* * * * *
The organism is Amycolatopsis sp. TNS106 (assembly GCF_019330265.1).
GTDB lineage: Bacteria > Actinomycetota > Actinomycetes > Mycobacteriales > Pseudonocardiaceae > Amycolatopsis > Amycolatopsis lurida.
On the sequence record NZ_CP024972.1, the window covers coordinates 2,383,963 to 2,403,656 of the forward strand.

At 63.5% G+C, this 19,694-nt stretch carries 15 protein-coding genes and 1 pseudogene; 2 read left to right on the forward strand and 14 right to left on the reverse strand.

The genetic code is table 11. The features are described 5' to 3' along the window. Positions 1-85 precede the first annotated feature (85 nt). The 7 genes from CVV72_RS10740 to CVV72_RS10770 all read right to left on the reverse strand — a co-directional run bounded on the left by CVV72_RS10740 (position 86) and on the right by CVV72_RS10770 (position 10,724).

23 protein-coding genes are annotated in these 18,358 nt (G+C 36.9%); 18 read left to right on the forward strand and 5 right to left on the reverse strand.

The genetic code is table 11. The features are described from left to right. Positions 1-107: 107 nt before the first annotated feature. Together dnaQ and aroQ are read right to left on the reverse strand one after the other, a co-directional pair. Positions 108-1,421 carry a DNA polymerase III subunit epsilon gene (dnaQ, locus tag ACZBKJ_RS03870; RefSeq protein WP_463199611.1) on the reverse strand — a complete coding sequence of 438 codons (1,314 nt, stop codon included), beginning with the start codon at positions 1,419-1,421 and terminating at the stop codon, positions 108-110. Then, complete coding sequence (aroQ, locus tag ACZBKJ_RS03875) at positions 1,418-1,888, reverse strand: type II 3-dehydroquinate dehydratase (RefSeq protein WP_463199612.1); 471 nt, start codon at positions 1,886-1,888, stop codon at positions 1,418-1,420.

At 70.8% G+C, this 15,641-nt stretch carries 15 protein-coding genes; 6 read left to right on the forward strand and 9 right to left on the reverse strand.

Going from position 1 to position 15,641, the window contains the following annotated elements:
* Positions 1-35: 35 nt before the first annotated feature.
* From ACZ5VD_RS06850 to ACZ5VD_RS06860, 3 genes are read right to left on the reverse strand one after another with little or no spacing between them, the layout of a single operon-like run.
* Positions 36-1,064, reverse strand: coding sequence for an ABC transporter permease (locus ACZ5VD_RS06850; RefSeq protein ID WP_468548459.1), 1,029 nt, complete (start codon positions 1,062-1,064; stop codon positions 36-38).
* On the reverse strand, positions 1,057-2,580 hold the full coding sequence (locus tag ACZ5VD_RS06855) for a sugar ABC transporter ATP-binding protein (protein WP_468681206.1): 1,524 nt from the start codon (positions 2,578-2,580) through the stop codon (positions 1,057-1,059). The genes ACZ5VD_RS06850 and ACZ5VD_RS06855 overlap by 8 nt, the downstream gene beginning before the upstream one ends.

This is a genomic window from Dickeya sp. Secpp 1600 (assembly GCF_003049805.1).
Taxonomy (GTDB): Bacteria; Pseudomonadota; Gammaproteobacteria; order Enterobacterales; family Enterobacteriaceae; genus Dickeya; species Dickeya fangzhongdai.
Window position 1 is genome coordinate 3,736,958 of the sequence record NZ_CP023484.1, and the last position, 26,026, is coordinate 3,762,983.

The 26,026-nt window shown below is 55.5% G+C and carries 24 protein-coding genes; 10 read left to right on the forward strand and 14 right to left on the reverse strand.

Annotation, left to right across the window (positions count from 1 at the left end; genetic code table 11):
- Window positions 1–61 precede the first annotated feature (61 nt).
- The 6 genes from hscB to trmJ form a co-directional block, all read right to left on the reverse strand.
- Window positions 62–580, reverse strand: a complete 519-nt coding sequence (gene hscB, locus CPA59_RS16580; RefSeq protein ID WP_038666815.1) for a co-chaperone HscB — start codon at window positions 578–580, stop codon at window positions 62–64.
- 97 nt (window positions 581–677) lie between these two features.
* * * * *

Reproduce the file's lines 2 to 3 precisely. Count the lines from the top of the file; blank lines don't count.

GTDB lineage: Bacteria > Actinomycetota > Actinomycetes > Mycobacteriales > Pseudonocardiaceae > Amycolatopsis > Amycolatopsis lurida.
On the sequence record NZ_CP024972.1, the window covers coordinates 2,383,963 to 2,403,656 of the forward strand.